For us humans the definition of old is subjective. This does not ring as true for dogs. The old school of thought was that a dog ages about 7 years for every 1 human year, but that has changed recently. It is now believed that after the first couple years of a dog’s life they actually begin to age much faster; at a rate of about 15 years to every 1 human year.
If you have had your canine for some time you may be noticing that he or she is not as peppy as they once were. They may think twice before darting off to chase that little red ball or may be slower to greet you at the door, sans the giddy jumping. And that is okay. Your furry friend is aging just as you are only a bit faster.
Your aging dog is biologically going through a lot of changes and that means as their owner you are going to have to also make some changes; for your pet and to your expectations. As the years go by, your dogs activity level will decrease and what worked for them, and you, in the past may not still work.
First, there is the issue of medical concerns. According to The American Veterinary Medical Association, 50 percent of all dogs will likely die from a form of cancer so yearly check-ups are important. Other high risk diseases include diabetes, kidney diseases, sclerosis, osteoarthritis and cardiovascular diseases. All of these are treatable but it will take professional medical care, your support and yes, some money.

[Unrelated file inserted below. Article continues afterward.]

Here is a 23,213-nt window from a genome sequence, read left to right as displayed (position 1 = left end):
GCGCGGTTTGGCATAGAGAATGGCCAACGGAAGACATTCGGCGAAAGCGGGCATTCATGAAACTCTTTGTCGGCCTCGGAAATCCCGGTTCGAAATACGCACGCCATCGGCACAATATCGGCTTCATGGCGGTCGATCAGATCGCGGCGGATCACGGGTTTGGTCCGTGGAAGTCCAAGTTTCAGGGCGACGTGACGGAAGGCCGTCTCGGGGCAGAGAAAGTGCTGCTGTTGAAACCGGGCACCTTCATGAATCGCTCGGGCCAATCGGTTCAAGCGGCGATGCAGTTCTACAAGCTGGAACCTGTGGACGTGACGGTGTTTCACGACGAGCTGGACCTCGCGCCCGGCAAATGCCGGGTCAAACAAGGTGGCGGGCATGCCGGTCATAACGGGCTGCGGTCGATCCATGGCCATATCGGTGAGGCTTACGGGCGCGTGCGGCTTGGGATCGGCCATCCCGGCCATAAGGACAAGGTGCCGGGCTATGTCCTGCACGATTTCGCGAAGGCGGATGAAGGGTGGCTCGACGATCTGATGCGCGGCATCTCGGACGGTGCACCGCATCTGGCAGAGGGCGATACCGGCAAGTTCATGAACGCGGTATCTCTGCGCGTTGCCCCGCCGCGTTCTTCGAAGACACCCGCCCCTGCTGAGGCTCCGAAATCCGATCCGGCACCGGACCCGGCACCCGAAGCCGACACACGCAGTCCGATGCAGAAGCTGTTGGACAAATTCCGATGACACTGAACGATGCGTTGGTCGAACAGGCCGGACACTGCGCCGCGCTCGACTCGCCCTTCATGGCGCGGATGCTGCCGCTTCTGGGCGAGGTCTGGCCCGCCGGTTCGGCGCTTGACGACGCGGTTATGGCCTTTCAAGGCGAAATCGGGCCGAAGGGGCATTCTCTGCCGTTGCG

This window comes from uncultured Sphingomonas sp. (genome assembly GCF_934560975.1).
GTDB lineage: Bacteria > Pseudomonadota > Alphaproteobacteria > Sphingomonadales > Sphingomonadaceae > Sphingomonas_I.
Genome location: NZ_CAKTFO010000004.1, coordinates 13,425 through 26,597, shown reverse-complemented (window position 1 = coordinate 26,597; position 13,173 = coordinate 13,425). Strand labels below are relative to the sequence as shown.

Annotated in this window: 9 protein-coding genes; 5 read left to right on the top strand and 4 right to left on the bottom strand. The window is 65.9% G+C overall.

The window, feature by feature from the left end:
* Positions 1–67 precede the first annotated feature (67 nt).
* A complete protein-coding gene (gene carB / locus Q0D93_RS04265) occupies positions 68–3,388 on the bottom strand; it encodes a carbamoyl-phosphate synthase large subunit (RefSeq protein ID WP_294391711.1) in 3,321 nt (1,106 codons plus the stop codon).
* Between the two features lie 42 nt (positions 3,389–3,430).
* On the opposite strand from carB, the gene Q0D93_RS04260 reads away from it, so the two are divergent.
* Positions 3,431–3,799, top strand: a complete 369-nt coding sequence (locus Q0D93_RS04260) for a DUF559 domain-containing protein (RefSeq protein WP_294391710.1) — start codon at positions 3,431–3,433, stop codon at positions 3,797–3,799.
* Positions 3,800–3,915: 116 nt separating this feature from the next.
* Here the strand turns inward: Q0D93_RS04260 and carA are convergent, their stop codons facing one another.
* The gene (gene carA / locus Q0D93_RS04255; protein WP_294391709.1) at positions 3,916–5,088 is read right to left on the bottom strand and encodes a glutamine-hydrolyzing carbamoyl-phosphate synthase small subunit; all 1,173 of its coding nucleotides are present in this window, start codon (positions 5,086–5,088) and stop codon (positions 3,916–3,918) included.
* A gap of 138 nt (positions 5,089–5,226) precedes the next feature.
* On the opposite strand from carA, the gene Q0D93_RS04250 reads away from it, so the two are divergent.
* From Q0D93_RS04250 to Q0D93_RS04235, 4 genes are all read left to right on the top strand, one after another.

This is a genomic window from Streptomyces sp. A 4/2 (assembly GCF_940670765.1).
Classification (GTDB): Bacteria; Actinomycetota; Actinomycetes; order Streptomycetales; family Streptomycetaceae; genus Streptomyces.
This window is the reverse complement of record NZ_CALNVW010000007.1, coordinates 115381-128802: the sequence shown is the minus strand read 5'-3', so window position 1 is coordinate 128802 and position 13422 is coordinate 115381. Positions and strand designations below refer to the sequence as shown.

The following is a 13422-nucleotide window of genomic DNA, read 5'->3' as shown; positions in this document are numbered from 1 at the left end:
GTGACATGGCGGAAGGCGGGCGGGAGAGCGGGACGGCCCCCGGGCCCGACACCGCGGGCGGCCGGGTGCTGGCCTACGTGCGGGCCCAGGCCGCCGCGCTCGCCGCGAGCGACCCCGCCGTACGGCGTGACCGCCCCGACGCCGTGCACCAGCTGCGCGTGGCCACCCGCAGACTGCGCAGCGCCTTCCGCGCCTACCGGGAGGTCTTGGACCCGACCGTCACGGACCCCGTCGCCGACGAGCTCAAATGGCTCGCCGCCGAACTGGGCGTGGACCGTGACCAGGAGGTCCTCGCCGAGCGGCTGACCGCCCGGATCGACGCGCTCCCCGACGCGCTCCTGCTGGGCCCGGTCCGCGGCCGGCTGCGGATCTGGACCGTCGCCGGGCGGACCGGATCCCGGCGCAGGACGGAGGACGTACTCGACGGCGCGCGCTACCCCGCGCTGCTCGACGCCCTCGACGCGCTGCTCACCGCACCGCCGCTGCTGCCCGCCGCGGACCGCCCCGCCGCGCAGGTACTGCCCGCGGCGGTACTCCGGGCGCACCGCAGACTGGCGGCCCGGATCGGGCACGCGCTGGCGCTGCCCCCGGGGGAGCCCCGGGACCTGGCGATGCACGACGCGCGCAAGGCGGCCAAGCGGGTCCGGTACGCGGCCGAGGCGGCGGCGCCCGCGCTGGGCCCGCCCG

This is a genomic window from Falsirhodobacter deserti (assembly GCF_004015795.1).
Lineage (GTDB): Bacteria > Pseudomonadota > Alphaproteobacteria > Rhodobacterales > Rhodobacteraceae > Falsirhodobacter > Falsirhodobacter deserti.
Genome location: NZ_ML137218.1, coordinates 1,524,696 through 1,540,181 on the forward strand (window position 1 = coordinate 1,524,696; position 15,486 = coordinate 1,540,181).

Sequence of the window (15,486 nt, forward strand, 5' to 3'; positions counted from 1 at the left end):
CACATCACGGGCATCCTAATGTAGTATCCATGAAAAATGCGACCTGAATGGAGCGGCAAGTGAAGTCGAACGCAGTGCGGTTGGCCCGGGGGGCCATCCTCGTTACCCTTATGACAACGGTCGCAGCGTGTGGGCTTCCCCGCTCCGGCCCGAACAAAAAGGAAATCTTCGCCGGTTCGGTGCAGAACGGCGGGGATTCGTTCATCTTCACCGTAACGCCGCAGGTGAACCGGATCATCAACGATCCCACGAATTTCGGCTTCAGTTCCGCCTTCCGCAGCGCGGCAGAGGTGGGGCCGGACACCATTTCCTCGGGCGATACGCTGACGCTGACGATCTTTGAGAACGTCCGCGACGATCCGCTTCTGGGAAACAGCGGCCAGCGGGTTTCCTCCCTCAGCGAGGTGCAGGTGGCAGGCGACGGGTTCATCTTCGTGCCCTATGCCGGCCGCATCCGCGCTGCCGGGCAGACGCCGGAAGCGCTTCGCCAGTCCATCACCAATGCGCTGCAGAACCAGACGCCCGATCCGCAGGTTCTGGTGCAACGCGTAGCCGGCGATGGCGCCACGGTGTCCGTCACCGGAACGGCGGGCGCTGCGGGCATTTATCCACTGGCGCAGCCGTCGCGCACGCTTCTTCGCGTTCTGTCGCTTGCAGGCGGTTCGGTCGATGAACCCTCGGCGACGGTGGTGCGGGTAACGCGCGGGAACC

Next, you will want to consider the dietary needs of your aging dog. As dogs get older they are similar to humans in that their metabolism gradually slows, thus their caloric intake will need to be adjusted. Simultaneously, their activity level is likely to decrease which could lead to obesity issues. Recovery SA recommends that as your pet ages, owners decrease caloric intake by 20 percent. Obesity in dogs can lead to myriad of other health related issues and concerns.
You should also consider adding additional fiber to your senior dog’s diet. This will help with bone density and weight control and can be given in pill form. Carbohydrates and fats should be decreased at the same time.
Coat and skin changes are also likely to occur. You may notice some graying and their coat becoming thinner. Grooming a few times per day is recommended. This is also the perfect time for you to keep tabs on any lumps, sores or missing hair patches as these are common signs of something medical going on. Dog’s skin also tends to become drier with aging, causing your canine to want to scratch. Adding fish oil or other fatty acid to their diet will help the skin stay moisturized and improve their coats.
Finally, teeth and vision may begin to falter. Dogs teeth need to be brushed every day and you will want to examine their mouths carefully for gum disease and decay, both of which can lead to heart disease if not treated. Sclerosis and glaucoma are common vision problems for aging dogs so have their eyes checked annually. It is helpful if as their owner, you don’t make too many changes to household furniture or move their bedding and toys around; dogs depend on their memory quite a bit.
Your dog aging is natural and although you can’t slow the aging process you can make their senior years much more comfortable and rewarding for both of you by giving your canine proper medical treatment and regular veterinary visits.